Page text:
Experimental Design Details
Randomization Method
Done in office.
Randomization Unit
The unit of randomization is a school.

While all grade 1-5 children in the schools will receive the assigned treatment, we have randomly chosen a sample of children from each school to survey.

Was the treatment clustered?
Yes
Experiment Characteristics
Sample size: planned number of clusters
300 schools
Sample size: planned number of observations
4500 pupils in the endline survey (due to financing constraints, we may have to reduce it to approximately 3000 pupils)
Sample size (or number of clusters) by treatment arms
75 schools in each of the four treatment arms.
Minimum detectable effect size for main outcomes (accounting for sample design and clustering)
A. Power calculation: Power to Detect Differences in Take-up In these power calculations, we first focus on power to detect differences between a treatment arm and the control schools (where we expect zero take-up). We calculate a minimum detectable effect (MDE) of 2.19 mg/kg for zinc and 25.13 mcg/100g for vitamin A. These calculations assume an intra-cluster correlation of 0.2 and a standard deviation of 6.18 mg/kg for zinc and 70.91 mcg/100g for vitamin A. We estimated these standard deviations by collecting 2 food samples each from 4 schools, fortifying one of each pair with the mix and sending all 8 samples for laboratory testing. This exercise also gave us a sense of the difference in the amount of zinc and vitamin A we should expect between a fortified meal and an unfortified meal: The mean difference in nutrient content between the fortified samples and the non-fortified samples was 61.14 mg/kg for zinc and 219.43 mcg/100g for vitamin A, 95% and 46% of the amount of each nutrient in the mix. However, we have since changed the mix due to pressure from the government; with the new mix, we expect an effect of approximately 37 mg/kg for zinc and 107 mcg/100g for vitamin A, respectively. With 100% take-up, the MDE is still substantially below the expected effect size. In fact, we would be able to detect a significant difference in zinc content even if take-up was as low as 6% and in vitamin A content if take-up was as low as 24%. Based on our previous experience with the schools during the pilot, we expect much higher levels of take-up. We next test whether we have sufficient power to detect differences between multiple treatment arms. Here we assumed a higher standard deviation based on our pilot test results. With this higher variation, we should be able to detect a 4.35 mg/kg difference in zinc content and 50.25 mcg/100g in vitamin A if the difference in take-up was 100%. This large difference in take-up is unlikely, but we should still be able to detect a difference as long as the difference in take-up is higher than 12 percentage points for zinc and 47 percentage points for vitamin A. B. Power to Detect Differences in Haemoglobin We next turn to our ability to detect differences in haemoglobin. With a sample size of approximately 14 students per school surveyed, our MDE (Intention to Treat) is approximately 0.20 g/dL. Even with a take-up rate of 50% (during our pilot interventions we experienced even higher take-up rates), we can detect an effect (Treatment on the Treated) of 0.40 g/dL. Due to financing constraints, we may have to reduce our endline sample to 10.5 surveyed students per school; in this event, our MDE (Intention to Treat) will be approximately 0.22 g/dL. Even with a take-up rate of 50%, we will be able to detect an effect (Treatment on the Treated) of 0.44 g/dL. We compared our MDE to expected effect sizes we drew from the literature, specifically, from two studies that looked at the impact of providing a micronutrient mix that did not contain iron (Fawzi et al. 2007 and Mehta et al. 2011). The mean effect size across the two studies was 0.62 g/dL, higher than our MDE estimates.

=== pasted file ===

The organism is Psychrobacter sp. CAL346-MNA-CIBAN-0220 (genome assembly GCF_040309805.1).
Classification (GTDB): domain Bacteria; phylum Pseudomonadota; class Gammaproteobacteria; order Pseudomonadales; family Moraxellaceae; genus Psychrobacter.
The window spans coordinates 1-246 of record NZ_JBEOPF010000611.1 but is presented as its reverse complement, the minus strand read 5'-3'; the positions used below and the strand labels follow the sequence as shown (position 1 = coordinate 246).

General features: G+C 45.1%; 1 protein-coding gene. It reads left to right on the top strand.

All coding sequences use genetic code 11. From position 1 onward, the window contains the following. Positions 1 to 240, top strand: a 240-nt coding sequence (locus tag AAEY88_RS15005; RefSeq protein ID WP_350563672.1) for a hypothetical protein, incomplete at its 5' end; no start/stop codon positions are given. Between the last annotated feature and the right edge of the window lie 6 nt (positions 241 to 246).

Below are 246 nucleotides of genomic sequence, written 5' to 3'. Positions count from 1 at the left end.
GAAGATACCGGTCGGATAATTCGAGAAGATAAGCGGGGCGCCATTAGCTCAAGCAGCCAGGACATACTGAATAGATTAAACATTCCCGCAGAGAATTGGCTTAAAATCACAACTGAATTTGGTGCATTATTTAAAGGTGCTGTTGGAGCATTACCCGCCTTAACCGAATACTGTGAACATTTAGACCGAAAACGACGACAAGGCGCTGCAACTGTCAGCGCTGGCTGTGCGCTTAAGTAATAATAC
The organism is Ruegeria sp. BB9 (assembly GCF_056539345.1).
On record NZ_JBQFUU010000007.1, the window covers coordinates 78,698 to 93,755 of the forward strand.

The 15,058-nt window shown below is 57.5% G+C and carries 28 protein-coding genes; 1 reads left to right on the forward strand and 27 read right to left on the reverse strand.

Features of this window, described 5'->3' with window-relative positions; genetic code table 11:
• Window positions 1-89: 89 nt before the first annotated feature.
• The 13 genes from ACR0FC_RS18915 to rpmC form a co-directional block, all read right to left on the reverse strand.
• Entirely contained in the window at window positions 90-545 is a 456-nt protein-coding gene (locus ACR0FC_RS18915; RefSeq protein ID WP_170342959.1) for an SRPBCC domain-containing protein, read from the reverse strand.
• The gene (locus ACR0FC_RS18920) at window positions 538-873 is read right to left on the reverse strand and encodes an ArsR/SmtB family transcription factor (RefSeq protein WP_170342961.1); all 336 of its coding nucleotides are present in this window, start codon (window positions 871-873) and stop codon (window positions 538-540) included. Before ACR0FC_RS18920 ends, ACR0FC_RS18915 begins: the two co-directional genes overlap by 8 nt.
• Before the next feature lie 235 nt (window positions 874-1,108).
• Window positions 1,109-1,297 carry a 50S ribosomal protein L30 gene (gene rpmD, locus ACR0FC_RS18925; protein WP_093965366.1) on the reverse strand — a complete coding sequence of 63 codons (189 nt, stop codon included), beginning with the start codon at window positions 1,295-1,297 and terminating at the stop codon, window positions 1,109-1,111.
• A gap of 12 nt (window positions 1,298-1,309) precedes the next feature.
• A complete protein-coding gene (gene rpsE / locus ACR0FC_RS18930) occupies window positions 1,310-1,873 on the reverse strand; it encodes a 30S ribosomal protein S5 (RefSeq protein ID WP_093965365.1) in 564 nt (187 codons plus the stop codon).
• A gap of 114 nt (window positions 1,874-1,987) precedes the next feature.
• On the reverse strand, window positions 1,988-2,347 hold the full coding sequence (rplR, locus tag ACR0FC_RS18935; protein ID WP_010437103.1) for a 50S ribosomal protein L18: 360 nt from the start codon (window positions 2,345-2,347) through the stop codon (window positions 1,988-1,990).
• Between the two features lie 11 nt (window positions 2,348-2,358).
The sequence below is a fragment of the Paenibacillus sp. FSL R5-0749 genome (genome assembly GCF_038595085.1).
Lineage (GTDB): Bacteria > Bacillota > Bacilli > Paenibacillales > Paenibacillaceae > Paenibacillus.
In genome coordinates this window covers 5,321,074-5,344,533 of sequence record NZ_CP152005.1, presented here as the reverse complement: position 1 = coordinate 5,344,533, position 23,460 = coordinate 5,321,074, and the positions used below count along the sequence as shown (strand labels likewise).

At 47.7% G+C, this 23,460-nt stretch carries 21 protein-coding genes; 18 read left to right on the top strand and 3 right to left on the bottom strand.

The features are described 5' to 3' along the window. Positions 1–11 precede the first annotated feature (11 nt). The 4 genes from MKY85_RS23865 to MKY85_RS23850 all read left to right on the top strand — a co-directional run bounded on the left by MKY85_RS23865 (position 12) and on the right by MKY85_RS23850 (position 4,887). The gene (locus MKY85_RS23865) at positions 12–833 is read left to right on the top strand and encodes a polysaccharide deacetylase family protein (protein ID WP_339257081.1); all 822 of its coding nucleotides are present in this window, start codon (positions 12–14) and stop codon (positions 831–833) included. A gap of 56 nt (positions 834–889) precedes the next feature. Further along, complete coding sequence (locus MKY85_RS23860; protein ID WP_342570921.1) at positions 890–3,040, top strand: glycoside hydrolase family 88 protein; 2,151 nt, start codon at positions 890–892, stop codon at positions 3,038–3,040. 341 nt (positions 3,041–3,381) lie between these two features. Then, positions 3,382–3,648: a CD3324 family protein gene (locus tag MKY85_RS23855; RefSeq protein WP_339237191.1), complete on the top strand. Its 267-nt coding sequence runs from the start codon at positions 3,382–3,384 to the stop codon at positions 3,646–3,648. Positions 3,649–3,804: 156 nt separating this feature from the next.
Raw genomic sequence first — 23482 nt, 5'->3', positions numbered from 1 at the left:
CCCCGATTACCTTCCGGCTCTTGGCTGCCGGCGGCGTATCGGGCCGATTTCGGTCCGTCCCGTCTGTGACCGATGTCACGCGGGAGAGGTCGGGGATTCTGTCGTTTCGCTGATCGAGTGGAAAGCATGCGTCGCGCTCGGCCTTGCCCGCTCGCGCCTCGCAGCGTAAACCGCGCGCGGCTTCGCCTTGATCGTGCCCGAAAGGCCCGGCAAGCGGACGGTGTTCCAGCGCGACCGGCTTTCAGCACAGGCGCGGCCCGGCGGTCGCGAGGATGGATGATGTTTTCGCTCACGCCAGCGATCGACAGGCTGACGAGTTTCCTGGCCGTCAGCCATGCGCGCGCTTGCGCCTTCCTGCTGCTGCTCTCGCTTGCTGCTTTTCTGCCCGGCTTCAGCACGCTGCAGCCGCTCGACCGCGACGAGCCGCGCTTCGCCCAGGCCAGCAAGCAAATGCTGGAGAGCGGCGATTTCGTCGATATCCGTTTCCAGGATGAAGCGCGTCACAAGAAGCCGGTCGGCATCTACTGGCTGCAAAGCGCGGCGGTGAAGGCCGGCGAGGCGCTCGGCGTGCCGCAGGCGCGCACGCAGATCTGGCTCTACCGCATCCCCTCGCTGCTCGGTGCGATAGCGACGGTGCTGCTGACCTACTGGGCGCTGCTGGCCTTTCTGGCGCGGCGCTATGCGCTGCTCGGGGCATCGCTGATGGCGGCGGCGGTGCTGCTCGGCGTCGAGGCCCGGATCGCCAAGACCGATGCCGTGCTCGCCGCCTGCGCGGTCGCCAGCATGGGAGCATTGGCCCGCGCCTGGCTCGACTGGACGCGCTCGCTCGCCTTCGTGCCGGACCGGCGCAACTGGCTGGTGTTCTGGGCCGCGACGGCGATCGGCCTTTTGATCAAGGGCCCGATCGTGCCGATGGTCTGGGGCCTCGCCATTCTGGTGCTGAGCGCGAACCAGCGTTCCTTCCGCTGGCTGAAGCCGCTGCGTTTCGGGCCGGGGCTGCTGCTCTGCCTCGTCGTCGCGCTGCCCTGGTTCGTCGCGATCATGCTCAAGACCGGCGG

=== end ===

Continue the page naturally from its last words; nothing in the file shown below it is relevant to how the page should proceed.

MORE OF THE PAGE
IRB
INSTITUTIONAL REVIEW BOARDS (IRBs)
IRB Name
Cornell University
IRB Approval Date
2011-05-17
IRB Approval Number
1105002230
Post-Trial
Post Trial Information
Study Withdrawal
Intervention
Is the intervention completed?
No
Is data collection complete?
Data Publication
Data Publication
Is public data available?
No
Program Files
Program Files
Reports, Papers & Other Materials
Relevant Paper(s)
REPORTS & OTHER MATERIALS